My two older children came along, and they watched a bit of Sesame Street. Then the Red Menace started showing up.

No, not communism. Elmo.

One of the things that harshes my calm is when I hear baby talk. All the other Muppets who spoke, with the possible exception of Cookie Monster, used regular English. They talked… like adults without talking down to the kids. Elmo? Used baby talk. I watched Eldest Daughter (who was wee at the time) start regressing and that’s when I decided these stomping grounds, my childhood playground and learning arena, had ben spoiled.

Today, I turned on Sesame Street to see how well it fared. It caused Preschool Rockstar to get hyper with the frantic pace. Toddler Terrorist really couldn’t have cared less (thank heavens). And The Red Menace was as horrid as ever. Urban decay has overrun Sesame Street, sad to say.

This isn’t a pile-on one show. My ire is for a good portion of the genre. See, I grew up watching shows that weren’t talking down to me. I grew up with shows like Rocky and Bullwinkle where the sly humor was something the grownups could enjoy while the kids watched Boris and Natasha try to catch Moose and Squirrel, or Mr. Peabody and his boy Sherman as they traveled through time. Captain Kangaroo with his friends Mr. Greenjeans and Mr. Bunny Rabbit (and Bill Cosby!). Was there crap? Oh, you betcha, but I never really watched them (ok, maybe the Saturday morning cartoons– Superfriends, anyone? But then again, we also had Schoolhouse Rock which was sandwiched between the shows and what I ran to the TV to watch).

Nowadays… it seems like a lot of the shows are an endurance test.  They seem so dratted EARNEST AND MUST TEACH YOU SOMETHING or stupidly dumb where you feel the brain cells actively dying as you watch. Or the shows that revolve around toys and are basically half-hour advertisements for crap. You have to slog through them with your kids; and if you aren’t enjoying yourself, you aren’t enjoying the time with the kids,which is what they’ll take away from it.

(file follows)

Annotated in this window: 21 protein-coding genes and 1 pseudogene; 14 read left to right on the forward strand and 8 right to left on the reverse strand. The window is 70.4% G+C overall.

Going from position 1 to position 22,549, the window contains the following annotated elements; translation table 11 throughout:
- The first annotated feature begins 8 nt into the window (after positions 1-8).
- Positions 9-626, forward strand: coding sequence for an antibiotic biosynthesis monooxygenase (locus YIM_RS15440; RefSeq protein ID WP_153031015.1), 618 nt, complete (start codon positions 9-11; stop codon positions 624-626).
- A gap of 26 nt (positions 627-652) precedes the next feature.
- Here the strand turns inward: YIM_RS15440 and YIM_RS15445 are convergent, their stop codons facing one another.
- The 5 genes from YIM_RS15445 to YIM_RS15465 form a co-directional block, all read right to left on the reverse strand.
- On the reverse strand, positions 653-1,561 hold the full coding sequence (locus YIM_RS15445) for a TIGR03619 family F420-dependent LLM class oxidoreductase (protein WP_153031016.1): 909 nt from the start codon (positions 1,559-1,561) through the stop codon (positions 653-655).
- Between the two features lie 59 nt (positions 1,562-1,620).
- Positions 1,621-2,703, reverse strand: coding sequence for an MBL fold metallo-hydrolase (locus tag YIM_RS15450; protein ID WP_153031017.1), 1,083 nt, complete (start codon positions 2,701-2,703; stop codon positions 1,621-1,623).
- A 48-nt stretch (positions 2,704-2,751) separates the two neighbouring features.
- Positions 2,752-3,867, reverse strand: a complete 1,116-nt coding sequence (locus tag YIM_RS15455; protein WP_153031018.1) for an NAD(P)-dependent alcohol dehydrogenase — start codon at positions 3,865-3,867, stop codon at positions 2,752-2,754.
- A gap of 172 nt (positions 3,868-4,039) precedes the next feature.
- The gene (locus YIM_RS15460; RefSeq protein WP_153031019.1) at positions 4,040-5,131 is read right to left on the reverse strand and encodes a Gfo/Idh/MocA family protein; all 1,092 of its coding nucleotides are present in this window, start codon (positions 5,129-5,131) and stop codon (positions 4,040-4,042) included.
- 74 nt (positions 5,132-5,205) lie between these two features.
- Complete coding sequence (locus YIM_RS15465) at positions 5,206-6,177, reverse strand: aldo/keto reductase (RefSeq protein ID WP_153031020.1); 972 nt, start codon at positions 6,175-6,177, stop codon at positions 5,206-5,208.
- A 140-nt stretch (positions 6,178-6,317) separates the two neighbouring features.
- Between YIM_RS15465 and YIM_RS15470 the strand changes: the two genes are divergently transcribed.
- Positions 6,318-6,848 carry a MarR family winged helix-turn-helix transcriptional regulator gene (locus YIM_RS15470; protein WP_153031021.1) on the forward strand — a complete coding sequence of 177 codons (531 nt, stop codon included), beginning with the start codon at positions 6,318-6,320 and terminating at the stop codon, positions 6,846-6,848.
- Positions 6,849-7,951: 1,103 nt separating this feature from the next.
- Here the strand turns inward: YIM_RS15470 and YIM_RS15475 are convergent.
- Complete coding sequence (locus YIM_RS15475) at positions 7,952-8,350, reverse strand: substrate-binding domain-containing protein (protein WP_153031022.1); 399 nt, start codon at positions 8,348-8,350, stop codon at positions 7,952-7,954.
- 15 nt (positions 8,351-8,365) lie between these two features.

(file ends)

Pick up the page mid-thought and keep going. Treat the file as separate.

Give me shows that engage the brain, but help the kids learn things like concentration, patience, and follow-through. Give me shows that can help define their sense of humor beyond fart jokes. There are ways to teach to without talking down. oh, and while I understand that new concepts are hard to sell and harder to get off the ground with the studios being twits, re-imaginging such shows like Mr. Roger’s Neighborhood (http://blogs.villagevoice.com/runninscared/2011/08/mister_rogers_n.php) does not turn me on. Unless they bring Fred Rogers back as a zombie, but I can’t really imagine that working past one or two episodes.

(disclaimer: Yes, my kids do see sunlight. We have a backyard that they play in, a park we go to, and a whole slew of books that I can probably recite to you right now since we’ve read them over and over and over and over and over and… so in case you want to write to me warning me of all the dangers of plopping the kids down in front of the TV all day long, don’t worry. I read the studies, the kids get at most a couple of hours.